Friday, April 24, 2009

Volvo Duett

I own a 1967 Volvo 210 Duett. I’ve had it for thirty-eight years. Maybe it now owns me.

If you don’t know what a Volvo Duett looks like, picture a small 1940s panel truck with windows. The name Duett came from Volvo’s intent that it was a dual-purpose car. It could be used for daily transportation and for weekend excursions.

I don’t have a recent photo of my car, because it’s stored in a friend’s barn; but I did find one like it in the Volvo museum.

My love affair with these cars began in 1959 when I was fifteen. My mother bought a shiny new red-and-gray 445 Duett. It was the car I drove when I first got my driver’s license -- a funny-looking little Swedish car with a twin-carbureted sports-car engine and a blatting exhaust.

The car combined funky good looks, practical utility and excellent performance. It had better acceleration and fuel economy than many contemporary American models. It was also the car I was driving when some guy from the next town ran a stop sign and hit me nearly head on.

There were seven of us in the car. Thanks to its rugged construction, none of us were killed; but the car was destroyed. My mother wanted to buy another, but she couldn’t find one. Volvo only produced a few thousand a year, and they were never regularly imported to the U.S.

I found a Duett when I graduated from college -- a rusted, worn-out 1958 model that got me back and forth to my first post-college job. It consumed a quart of motor oil for each tank full of gas and had almost no brakes, a serious deficiency for commuting in and out of Boston every day—particularly when Route 2 west of Boston was under reconstruction. Slow moving construction vehicles often brought rush hour traffic to a sudden halt. On several occasions, I had to execute some heart-stopping evasive maneuvers.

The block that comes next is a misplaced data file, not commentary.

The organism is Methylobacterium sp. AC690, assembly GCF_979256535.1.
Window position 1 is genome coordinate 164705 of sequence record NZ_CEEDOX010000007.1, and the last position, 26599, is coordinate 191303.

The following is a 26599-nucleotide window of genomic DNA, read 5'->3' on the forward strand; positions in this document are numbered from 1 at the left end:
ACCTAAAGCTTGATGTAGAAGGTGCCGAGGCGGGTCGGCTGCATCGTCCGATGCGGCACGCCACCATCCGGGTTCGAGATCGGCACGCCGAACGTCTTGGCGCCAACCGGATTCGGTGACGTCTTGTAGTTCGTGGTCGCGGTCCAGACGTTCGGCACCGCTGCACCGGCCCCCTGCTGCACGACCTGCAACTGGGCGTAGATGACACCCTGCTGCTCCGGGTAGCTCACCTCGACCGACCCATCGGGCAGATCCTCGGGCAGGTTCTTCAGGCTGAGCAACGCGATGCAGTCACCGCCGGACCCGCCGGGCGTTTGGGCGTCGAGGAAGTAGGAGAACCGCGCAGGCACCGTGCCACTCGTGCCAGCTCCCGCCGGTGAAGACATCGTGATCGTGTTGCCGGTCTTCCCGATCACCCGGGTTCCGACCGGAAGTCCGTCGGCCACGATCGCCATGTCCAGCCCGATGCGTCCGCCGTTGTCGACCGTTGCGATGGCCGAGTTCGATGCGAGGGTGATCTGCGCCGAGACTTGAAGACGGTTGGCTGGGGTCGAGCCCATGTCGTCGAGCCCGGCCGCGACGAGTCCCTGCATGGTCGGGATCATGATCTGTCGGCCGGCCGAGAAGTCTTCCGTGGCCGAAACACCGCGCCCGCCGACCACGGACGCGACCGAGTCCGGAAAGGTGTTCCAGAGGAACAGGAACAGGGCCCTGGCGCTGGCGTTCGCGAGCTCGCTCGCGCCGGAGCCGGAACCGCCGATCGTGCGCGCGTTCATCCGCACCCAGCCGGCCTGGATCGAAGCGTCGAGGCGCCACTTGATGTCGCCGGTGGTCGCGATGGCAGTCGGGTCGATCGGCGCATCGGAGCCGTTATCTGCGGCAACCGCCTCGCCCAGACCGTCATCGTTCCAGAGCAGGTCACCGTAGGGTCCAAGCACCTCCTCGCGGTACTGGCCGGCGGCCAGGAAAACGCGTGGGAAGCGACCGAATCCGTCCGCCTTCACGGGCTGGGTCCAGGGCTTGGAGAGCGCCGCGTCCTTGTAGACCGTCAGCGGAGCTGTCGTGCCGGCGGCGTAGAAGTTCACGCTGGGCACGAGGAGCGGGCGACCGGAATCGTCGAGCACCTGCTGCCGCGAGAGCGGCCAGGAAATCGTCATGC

While driving in the car with my wife one weekend, I spotted another one in good condition and flagged down the owner. We swapped stories; and I asked him to let me know if he was ever interested in selling. I got a call a few weeks later and bought the car for $600.

I parked the old one in the woods behind my mother’s house to save for parts. It eventually went to the junkyard.

I now had a reliable, shiny dark blue and gray 1958 445 Duett. It looked great and attracted a lot of interest. Everywhere I went in the car, people commented on it. And the very few times I met another one was an occasion to stop and talk.

I drove the car for three years. I loaned it to my boss one day, and he smashed it into a phone pole. I was devastated. It was repairable but would never be the same again. I sold it to a friend who patched it together and drove it several more years before parking it in a field behind his Vermont farmhouse. It was still there last I knew.

On my way home from work three years later, I passed a shiny dark blue 210 Duett. I turned around, followed the driver home and pulled into his driveway behind him. When I asked if he was interested in selling the car, he admitted that his wife was after him to get a more conventional car. A few days and $1100 later, it was mine.